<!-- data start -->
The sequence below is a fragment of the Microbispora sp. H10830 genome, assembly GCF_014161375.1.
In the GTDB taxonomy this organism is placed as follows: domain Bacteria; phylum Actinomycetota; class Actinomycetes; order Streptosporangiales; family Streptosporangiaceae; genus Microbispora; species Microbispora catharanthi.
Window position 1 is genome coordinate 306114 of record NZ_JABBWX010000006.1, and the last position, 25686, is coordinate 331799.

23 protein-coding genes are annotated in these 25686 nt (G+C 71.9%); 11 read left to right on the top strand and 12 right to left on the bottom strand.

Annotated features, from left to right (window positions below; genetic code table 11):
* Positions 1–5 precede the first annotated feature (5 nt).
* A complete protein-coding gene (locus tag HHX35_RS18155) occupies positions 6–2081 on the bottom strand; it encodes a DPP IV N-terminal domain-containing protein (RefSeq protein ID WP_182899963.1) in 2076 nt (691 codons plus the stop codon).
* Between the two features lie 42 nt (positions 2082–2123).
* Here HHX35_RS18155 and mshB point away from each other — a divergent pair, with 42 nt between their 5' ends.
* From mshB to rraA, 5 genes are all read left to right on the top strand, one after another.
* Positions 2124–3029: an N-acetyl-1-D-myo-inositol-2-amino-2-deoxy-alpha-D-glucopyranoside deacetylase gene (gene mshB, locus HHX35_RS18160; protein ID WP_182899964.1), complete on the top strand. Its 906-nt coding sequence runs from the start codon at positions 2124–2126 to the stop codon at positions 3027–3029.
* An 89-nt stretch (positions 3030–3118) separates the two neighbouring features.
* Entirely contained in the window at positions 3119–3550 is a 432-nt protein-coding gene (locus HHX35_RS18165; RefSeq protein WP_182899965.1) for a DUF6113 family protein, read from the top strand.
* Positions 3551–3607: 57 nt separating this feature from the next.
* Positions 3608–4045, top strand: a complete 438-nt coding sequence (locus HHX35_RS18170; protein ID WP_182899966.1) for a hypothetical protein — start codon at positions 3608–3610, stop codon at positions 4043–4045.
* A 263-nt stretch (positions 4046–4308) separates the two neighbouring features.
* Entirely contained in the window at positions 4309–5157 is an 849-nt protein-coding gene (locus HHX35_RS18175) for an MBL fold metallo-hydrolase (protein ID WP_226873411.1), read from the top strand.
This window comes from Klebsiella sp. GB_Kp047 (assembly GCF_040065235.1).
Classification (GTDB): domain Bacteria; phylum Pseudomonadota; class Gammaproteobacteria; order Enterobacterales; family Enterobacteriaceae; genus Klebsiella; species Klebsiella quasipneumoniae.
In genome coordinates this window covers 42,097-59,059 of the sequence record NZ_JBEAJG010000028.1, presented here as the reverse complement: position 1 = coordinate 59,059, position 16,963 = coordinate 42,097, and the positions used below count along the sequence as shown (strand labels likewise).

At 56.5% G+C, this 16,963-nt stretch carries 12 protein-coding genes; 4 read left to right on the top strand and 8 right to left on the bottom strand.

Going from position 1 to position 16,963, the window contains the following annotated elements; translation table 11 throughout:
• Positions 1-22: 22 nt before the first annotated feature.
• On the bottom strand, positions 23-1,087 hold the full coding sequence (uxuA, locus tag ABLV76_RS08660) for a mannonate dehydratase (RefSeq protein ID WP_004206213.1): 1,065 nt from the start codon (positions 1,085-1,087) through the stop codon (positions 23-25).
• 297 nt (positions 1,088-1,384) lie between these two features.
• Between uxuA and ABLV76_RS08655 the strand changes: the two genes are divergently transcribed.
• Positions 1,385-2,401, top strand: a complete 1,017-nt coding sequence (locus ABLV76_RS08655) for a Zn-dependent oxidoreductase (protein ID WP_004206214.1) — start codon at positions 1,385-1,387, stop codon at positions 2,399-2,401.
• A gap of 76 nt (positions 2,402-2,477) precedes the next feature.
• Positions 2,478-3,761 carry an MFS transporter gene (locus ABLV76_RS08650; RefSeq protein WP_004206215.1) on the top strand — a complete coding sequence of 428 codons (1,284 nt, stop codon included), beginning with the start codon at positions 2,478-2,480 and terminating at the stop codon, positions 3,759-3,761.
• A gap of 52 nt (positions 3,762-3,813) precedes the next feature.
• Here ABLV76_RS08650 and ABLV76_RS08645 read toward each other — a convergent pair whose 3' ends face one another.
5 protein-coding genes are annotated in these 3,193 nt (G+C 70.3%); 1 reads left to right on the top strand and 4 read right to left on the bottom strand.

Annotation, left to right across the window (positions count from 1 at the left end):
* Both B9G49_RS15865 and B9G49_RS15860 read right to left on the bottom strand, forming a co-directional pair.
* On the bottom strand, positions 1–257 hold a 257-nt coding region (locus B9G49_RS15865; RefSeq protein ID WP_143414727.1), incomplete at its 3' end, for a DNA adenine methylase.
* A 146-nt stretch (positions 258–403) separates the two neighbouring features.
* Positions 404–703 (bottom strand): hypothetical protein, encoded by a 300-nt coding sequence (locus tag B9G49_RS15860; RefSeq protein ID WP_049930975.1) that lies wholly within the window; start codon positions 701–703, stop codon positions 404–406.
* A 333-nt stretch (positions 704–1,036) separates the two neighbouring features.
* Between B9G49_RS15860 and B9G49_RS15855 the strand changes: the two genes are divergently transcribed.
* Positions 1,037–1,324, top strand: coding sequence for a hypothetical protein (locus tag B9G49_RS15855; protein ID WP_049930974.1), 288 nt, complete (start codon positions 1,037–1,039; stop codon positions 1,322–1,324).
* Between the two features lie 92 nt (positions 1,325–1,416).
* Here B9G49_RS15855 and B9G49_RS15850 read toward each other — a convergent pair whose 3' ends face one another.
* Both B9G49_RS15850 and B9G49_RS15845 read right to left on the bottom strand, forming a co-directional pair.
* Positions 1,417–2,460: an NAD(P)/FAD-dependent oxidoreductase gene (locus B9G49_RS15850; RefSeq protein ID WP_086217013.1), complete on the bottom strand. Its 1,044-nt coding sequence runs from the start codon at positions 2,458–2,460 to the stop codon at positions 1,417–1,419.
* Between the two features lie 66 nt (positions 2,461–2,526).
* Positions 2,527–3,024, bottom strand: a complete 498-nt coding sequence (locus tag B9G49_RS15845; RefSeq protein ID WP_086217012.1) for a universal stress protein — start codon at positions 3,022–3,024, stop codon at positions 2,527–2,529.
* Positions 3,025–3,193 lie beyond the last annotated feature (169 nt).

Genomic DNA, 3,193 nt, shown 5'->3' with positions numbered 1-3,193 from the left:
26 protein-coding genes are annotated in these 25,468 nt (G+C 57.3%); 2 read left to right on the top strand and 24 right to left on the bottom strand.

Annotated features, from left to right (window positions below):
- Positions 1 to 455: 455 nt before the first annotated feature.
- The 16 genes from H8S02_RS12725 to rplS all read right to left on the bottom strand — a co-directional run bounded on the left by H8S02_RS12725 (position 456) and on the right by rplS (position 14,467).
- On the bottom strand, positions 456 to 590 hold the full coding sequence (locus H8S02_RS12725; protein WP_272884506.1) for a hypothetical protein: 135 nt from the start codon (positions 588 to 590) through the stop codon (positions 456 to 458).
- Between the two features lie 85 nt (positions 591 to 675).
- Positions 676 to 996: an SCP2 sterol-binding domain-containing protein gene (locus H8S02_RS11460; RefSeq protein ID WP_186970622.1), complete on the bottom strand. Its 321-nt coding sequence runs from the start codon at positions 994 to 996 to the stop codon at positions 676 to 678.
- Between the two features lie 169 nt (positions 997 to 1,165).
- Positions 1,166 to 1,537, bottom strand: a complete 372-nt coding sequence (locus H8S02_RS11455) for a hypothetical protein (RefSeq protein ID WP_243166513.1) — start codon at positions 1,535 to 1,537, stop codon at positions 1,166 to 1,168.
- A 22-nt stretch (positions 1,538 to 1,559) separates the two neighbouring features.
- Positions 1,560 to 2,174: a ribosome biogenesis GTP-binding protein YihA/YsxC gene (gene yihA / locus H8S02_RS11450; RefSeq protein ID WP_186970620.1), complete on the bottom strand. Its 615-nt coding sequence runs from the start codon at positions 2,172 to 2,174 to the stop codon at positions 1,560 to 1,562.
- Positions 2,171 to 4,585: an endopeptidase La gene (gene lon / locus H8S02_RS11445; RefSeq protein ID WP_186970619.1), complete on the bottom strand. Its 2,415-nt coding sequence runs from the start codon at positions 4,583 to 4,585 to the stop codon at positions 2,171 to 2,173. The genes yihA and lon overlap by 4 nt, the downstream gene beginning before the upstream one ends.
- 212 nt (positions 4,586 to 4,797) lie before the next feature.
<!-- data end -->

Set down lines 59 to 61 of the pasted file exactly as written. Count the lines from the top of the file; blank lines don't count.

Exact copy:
- Positions 1,560 to 2,174: a ribosome biogenesis GTP-binding protein YihA/YsxC gene (gene yihA / locus H8S02_RS11450; RefSeq protein ID WP_186970620.1), complete on the bottom strand. Its 615-nt coding sequence runs from the start codon at positions 2,172 to 2,174 to the stop codon at positions 1,560 to 1,562.
- Positions 2,171 to 4,585: an endopeptidase La gene (gene lon / locus H8S02_RS11445; RefSeq protein ID WP_186970619.1), complete on the bottom strand. Its 2,415-nt coding sequence runs from the start codon at positions 4,583 to 4,585 to the stop codon at positions 2,171 to 2,173. The genes yihA and lon overlap by 4 nt, the downstream gene beginning before the upstream one ends.
- 212 nt (positions 4,586 to 4,797) lie before the next feature.